History. – For about twenty years the political life of Cameroon was dominated by the strong personality of A. Ahidjo, the Muslim leader of the North chosen by France to manage decolonization in a conservative sense. Albeit using authoritarian means, Ahidjo managed to defeat the radicalizing insurrection of the Union des populations camerounaises and to weld in a fairly resistant unity, despite the ethnic, linguistic and religious differences, the former French Cameroon and the part of the former Cameroon English who did not opt ​​to merge with Nigeria.

In 1980 Ahidjo was unanimously re-elected president for another five years, but two years later, in November 1982, without official justification, he decided to resign in favor of his dauphin, P. Biya, a bilingual Christian from the South, who since in June 1975 he held the post of prime minister.

Ahidjo did not completely leave the scene because he retained the presidency of the ruling party, the Union Nationale Camerounaise (UNC). The coexistence between Ahidjo and Biya, however, was short-lived. It was evident that Biya wanted to free herself from a protection that hampered her freedom of action and that poured out the criticism that Ahidjo had deserved on him. It seemed that Biya wanted a sincere liberalization of politics, indulging the stimuli that came from one of the most developed African societies, but soon the political struggle degenerated into a clash of unprecedented gravity. The first tear was an attempted coup (August 1983) which gave Biya the cue to get Ahidjo to leave the UNC presidency as well.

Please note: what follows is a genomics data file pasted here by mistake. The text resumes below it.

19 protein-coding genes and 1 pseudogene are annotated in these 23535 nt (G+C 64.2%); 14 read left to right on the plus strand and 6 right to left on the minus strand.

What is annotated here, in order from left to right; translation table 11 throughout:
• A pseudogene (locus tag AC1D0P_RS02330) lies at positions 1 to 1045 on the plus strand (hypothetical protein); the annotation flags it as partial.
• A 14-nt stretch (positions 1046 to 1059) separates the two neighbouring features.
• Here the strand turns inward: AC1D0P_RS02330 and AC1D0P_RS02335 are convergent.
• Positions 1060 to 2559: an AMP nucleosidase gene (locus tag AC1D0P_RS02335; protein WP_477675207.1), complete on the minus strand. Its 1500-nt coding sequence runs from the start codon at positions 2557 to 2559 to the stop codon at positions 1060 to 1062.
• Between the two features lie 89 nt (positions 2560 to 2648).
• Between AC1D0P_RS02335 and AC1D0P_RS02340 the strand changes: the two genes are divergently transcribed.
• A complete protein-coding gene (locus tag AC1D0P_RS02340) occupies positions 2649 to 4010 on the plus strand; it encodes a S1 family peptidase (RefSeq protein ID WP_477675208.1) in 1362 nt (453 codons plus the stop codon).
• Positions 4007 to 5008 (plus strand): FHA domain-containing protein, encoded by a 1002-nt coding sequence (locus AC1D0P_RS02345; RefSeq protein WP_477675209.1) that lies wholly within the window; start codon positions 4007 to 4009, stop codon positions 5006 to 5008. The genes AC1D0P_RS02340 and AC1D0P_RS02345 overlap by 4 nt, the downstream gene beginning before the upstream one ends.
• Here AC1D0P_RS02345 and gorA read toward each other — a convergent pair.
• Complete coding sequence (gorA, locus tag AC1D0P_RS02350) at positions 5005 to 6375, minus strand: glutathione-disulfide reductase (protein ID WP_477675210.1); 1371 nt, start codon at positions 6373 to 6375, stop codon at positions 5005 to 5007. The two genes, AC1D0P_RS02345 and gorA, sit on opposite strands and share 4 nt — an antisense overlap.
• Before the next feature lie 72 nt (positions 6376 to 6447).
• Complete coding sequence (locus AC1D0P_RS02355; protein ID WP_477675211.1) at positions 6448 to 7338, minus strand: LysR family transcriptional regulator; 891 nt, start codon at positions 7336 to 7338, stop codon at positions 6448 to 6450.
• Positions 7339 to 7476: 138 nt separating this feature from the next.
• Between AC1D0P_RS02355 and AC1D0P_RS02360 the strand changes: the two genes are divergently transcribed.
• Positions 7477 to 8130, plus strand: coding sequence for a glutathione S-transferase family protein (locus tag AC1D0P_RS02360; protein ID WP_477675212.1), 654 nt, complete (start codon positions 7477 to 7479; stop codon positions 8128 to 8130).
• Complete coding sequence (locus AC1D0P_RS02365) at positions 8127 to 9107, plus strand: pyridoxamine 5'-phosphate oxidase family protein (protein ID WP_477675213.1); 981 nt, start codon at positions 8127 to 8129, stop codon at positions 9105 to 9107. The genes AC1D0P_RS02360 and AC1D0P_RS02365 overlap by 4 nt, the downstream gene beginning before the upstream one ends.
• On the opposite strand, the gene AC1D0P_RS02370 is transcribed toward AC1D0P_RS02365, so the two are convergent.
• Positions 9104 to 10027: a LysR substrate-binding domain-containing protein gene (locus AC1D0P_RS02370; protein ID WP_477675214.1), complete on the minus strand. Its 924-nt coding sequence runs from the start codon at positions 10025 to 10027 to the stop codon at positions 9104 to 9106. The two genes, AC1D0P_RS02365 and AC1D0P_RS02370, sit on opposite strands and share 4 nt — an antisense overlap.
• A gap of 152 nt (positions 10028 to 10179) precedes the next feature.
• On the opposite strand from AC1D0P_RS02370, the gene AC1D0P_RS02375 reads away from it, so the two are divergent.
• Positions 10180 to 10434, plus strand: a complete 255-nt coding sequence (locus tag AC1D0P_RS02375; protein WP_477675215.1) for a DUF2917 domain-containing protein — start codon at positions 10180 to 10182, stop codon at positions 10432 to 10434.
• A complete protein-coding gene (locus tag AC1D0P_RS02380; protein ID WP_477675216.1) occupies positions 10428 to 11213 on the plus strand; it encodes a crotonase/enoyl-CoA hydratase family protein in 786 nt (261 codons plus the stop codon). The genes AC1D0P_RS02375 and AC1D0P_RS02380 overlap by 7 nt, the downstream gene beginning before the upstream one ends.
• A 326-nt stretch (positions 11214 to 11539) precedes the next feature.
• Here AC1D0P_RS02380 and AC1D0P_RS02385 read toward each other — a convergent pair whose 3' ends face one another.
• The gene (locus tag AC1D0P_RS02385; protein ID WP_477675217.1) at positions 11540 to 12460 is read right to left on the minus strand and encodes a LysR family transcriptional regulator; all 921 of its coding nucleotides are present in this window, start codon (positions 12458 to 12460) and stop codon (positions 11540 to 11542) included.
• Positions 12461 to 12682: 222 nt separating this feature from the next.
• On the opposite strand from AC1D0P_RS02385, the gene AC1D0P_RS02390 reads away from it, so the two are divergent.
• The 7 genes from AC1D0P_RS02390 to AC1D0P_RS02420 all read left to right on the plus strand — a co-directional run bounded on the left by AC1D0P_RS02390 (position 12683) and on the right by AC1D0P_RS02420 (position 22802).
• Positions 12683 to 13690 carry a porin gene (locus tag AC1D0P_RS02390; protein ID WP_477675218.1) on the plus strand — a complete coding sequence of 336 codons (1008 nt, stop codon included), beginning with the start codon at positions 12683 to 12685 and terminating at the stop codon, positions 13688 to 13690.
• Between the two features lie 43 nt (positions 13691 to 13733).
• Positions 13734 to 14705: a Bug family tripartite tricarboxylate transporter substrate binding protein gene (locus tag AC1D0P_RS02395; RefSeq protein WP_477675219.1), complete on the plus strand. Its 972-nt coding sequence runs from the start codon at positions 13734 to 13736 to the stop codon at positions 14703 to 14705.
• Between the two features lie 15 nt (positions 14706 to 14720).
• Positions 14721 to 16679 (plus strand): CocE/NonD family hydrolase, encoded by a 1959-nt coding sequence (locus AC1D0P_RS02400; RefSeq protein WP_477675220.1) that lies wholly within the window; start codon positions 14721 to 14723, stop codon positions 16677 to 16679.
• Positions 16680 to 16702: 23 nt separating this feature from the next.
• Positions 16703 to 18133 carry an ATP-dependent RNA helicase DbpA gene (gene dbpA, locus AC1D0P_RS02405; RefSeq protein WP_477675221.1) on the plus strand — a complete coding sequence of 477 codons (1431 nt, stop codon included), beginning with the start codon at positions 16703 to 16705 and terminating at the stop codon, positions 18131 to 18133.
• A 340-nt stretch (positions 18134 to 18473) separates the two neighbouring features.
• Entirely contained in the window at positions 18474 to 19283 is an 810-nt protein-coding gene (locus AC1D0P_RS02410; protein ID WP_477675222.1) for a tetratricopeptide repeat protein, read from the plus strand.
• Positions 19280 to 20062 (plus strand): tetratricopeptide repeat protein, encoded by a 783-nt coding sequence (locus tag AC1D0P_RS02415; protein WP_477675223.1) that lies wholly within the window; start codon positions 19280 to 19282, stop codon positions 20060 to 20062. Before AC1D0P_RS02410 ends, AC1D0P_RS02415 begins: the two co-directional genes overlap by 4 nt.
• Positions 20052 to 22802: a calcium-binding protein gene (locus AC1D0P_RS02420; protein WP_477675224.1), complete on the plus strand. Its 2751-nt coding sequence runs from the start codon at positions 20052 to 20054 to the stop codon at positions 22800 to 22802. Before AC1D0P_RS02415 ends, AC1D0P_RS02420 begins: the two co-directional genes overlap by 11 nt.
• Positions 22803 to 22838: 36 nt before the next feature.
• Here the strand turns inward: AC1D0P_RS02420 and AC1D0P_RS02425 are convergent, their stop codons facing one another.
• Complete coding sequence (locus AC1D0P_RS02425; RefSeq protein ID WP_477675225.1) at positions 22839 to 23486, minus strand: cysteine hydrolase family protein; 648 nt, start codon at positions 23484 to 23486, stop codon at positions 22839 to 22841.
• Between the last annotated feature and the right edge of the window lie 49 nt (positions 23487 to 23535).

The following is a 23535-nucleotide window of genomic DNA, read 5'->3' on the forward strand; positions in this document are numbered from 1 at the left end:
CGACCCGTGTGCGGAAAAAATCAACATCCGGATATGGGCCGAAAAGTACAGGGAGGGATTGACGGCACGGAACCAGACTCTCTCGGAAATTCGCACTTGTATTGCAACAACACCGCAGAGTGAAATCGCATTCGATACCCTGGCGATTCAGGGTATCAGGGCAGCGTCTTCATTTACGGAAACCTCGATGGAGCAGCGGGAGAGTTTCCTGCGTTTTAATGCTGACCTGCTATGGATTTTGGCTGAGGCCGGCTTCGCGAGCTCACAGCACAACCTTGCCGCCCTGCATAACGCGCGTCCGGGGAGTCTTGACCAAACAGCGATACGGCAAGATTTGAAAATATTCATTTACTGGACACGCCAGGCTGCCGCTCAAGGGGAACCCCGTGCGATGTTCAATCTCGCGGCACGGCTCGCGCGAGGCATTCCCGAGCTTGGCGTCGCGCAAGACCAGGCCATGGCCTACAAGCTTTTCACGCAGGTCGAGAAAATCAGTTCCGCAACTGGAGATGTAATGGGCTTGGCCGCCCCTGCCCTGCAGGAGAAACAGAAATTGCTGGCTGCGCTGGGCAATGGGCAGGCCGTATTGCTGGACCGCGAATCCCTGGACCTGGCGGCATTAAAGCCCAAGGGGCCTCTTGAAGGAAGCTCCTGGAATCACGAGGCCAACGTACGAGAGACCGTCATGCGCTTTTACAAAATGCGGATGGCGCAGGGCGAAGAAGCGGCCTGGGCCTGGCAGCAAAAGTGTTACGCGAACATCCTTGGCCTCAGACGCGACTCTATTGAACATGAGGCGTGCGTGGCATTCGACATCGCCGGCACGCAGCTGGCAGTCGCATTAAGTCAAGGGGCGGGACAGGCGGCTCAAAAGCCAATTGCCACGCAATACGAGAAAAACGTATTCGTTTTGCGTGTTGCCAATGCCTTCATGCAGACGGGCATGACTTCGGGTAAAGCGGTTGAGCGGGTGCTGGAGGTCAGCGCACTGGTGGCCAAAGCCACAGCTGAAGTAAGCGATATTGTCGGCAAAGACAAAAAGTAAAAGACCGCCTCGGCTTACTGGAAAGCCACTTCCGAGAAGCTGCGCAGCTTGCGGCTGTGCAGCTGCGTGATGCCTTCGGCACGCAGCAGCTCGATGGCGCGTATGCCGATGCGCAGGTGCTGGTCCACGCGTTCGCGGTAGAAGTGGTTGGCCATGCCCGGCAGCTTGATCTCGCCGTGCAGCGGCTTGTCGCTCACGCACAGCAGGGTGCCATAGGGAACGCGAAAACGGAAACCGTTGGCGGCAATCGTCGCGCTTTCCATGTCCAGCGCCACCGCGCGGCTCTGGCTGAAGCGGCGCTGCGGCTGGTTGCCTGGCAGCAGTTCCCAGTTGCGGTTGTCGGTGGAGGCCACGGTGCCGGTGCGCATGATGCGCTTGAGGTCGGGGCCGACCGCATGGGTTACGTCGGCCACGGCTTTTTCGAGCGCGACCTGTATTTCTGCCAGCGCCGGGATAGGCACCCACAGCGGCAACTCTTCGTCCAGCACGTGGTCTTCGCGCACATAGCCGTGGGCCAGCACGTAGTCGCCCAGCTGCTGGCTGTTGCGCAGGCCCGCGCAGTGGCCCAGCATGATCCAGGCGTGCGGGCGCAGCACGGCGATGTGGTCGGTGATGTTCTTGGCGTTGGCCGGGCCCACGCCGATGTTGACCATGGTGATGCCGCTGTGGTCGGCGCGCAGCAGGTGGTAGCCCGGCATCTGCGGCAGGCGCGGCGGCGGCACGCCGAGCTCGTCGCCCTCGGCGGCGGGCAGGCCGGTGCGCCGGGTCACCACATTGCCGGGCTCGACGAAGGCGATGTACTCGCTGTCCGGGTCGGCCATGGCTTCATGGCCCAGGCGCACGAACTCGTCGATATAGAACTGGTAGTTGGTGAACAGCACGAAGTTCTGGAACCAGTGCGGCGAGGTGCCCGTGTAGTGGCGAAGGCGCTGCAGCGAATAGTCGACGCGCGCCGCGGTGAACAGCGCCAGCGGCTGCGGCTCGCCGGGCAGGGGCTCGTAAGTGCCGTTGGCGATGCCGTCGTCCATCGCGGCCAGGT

On January 14, 1984 Biya was re-elected president and a few days later a constitutional amendment was approved by the National Assembly which restored the original denomination of the Republic of Cameroon by dropping the adjective “united”. For the 1983 plot, Biya was conciliatory, commuting to life imprisonment the death sentences against those responsible, including Ahidjo himself, who exiled himself in France. In April 1984 there was an uprising of a department of the armed forces that put the government in serious danger. The repression this time was very harsh. From exile Ahidjo denied being involved; some suspicion was raised about a possible complicity of France. Biya’s recovery of consensus was initiated in March 1985 with the Party Congress, which took on the new name of Rassemblement démocratique du peuple camerounais. After the administrative elections of October 1987, those for the Parliament and the Presidency were held in April 1988. In December 1990 the Parliament launched a series of reforms aimed at making political freedom and association effective, guaranteed by the Constitution but in fact disregarded.

On the strength of a very rich and diversified agriculture, of discrete oil reserves, of a bourgeoisie with initiative and entrepreneurship, Cameroon has a relatively prosperous economy even if characterized by considerable social inequalities. Biya is engaged in a policy of correction and rebalancing, but his efforts have been frustrated by the economic crisis following the collapse on the world market of oil prices and the main agricultural materials exported from Cameroon. On 21 August 1986 the country was hit by an unusual natural disaster due to the eruption of a toxic cloud from the waters of Lake Nyos, which caused hundreds of victims.

Theoretically bilingual, Cameroon was part of the colonial system of France and in 1989 joined the French-speaking summit. While militating in the conservative camp, he practices a careful dosage in order not to expose himself too much to the objections of internal opponents. In August 1986 the government decided to re-establish diplomatic relations with Israel: a particularly delicate and controversial step because Cameroon has a predominantly Muslim population and adheres to the Islamic Conference.